The first way to save money is to speak to your insurance company. If you have the required homeowner’s insurance or flood insurance, then you may have the full cost of the cleanup covered. In general, your first call should be to your insurance company – they may have required providers for the work.
DO IT YOURSELF
Another way to save money is to do the work yourself. Assuming you are able to do this – and if your basement is flooded with black water, you can’t – you can expect to pay around $1,500 for pumping and drying equipment. In addition, the process will take between four and six days to be fully complete.
PORTABLE UTILITY PUMP RENTAL
Renting a portable utility pump will cost between $75 and $250, and a large diameter discharge hose will cost $50-$100. If you’re really intent on cutting costs, you can use a standard garden hose, although this will take longer, and potentially lead to the water permeating more of the walls of the basement.
Purchasing a portable utility pumps can cost $70-$250 each, with about another $50-$100 for a large-diameter discharge hose to direct the water out of the basement (some pumps can be connected to a garden hose, but the smaller diameter hose means the pumping will take longer).
To rent a dehumidifier, they typically rent by the day or offer a discounted rate for the week. For a large, professional-grade 18-gallon (144 pint) model, you can expect to pay around $200 for a week, or $50 per day (it’s likely you’ll need at least four days’ worth of work, so a weekly option will work out cheaper).
If you would prefer to purchase rather than rent, a standard dehumidifier that dehumidifies around 70 pints per day costs around $200-$300. Check out our Best Dehumidifiers for Basements guide for a more in-depth look at the top humidifiers available today. For a professional-level dehumidifier, you can expect to pay $800-$1,200. However, in most cases, this will be included in the cost of a professional’s cleanup work.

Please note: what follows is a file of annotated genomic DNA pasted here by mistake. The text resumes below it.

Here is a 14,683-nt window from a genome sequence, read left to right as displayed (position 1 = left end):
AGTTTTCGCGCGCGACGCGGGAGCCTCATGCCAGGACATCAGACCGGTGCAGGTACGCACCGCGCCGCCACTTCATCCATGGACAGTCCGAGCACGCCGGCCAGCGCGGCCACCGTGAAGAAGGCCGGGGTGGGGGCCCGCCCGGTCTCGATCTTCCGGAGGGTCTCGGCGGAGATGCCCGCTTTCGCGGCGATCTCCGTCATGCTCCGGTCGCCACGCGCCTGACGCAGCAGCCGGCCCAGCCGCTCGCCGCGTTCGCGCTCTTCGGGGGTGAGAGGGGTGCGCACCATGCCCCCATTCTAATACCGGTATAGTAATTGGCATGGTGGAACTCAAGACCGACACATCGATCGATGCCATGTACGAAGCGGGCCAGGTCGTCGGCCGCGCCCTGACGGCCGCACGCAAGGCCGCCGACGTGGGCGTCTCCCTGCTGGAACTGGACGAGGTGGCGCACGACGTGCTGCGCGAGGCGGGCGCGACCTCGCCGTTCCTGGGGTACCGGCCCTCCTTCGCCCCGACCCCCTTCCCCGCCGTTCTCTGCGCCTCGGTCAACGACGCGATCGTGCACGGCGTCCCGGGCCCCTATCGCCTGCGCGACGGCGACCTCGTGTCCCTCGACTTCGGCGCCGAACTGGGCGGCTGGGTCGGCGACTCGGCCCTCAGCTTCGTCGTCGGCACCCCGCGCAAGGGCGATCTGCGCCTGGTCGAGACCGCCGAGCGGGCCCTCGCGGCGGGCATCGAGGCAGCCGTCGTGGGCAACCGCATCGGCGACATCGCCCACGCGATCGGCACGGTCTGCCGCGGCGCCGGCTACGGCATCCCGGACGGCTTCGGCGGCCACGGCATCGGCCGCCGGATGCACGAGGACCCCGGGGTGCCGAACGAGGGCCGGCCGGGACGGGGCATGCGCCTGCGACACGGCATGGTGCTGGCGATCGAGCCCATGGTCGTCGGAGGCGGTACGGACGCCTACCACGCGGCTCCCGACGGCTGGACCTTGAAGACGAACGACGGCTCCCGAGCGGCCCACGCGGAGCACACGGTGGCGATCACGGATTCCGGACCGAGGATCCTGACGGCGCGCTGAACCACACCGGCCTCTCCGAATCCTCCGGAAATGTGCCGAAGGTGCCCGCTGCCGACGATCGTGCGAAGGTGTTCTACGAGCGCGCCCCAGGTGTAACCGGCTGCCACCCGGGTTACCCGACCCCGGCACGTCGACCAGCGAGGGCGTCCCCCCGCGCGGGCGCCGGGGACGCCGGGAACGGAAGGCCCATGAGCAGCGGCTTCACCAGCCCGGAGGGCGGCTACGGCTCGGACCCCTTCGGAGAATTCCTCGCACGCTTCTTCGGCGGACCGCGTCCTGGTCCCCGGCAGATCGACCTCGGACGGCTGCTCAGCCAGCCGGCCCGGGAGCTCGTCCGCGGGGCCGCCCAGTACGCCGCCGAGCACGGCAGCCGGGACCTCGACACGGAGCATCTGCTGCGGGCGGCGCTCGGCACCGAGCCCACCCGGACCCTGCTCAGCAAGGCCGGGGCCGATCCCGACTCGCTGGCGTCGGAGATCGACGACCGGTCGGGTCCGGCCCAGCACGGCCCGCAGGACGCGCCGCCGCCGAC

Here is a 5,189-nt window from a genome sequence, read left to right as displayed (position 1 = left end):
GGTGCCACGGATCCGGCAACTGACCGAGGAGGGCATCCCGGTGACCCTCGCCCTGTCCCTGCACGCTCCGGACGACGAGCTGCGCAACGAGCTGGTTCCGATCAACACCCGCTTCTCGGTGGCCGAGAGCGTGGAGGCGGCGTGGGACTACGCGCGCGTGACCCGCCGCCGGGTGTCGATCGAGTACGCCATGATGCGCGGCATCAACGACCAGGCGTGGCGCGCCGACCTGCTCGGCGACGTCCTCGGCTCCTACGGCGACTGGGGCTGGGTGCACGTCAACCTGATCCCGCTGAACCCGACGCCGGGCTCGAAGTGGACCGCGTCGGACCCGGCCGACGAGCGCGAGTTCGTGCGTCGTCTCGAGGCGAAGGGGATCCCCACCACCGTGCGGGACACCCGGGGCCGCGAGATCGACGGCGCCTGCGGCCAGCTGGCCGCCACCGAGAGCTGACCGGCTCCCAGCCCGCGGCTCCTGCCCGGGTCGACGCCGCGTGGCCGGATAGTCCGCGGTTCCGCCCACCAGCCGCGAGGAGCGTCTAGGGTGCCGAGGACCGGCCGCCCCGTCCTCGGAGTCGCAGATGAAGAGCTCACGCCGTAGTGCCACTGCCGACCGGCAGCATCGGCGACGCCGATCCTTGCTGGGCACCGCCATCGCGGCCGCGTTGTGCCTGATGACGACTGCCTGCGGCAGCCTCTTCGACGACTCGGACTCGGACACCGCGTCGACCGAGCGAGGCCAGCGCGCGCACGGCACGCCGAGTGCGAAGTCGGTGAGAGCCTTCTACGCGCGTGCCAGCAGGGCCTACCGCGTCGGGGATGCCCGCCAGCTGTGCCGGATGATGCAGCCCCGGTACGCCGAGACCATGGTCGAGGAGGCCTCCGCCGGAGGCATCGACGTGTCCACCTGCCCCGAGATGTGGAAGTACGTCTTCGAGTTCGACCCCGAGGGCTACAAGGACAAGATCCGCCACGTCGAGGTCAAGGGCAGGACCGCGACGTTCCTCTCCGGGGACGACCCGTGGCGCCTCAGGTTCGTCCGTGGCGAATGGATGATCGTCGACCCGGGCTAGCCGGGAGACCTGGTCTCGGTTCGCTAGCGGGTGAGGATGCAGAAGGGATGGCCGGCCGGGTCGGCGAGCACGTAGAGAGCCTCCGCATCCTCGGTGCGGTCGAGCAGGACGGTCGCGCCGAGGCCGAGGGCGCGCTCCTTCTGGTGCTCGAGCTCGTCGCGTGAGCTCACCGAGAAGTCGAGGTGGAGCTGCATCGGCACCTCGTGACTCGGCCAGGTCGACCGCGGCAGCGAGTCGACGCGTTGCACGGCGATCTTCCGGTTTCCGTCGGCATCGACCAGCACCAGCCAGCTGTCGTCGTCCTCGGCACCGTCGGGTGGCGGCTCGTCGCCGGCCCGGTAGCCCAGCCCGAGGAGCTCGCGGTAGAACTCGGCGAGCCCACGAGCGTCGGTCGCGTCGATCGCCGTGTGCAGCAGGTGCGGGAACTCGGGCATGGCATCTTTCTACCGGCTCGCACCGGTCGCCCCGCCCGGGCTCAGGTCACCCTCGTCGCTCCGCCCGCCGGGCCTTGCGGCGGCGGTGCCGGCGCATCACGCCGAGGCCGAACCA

TAKE ON THE EASY STUFF
There are other, smaller jobs you can do to cut down the time the flood cleanup team needs to be at your house, thus cutting down the overall cost (since you’ll not be paying someone an hourly rate to do it).
The key caveat here is that you should not do any of the below if it is not safe, or you suspect it is not safe to do. If in doubt, leave it for the professionals.
Here are some things you can do yourself:
Turn off the power
Work out the source of the flood
Remove curtains and other upholstery and leave them outside to dry
WHAT YOU DON'T NEED TO PAY FOR
If your basement has been flooded with blue (or clean) water, you may not need to pay for a cleanup service after the water has been removed. In the four to six days that the humidifier is running, you can clean the hard surfaces of your basement ourself, using regular cleaning materials from your home.
TO CLEAN A HARD SURFACE AFTER FLOODING, USE THE FOLLOWING STEPS:
Clean walls and other surfaces
Use cleaner or detergent.
Clean areas once again with a disinfectant
This will prevent mold or mildew growth. For this, use can make your own solution using ½ cup of chlorine bleach in 1 gallon of water. If the area requiring disinfectant is large, you can use a garden pump and spray your bleach solution onto the surfaces.
Let it air dry
The dehumidifier will help with this, but also bring in fans and ventilate the area.
However, if mold has already begun to grow then you will likely need professional mold removal. This is especially true if you have any young children, elderly, or individuals with weakened immune systems living in the house and you cannot afford the risk of leaving any mold remnants behind to be continually inhaled by these vulnerable people.
Overall, there are a number of mitigating factors that will shape the cost of your basement cleanup.
If nothing else, the dramatic variance in prices should show the benefits of a good homeowner’s policy. Even with a fairly small flood, the costs can really add up.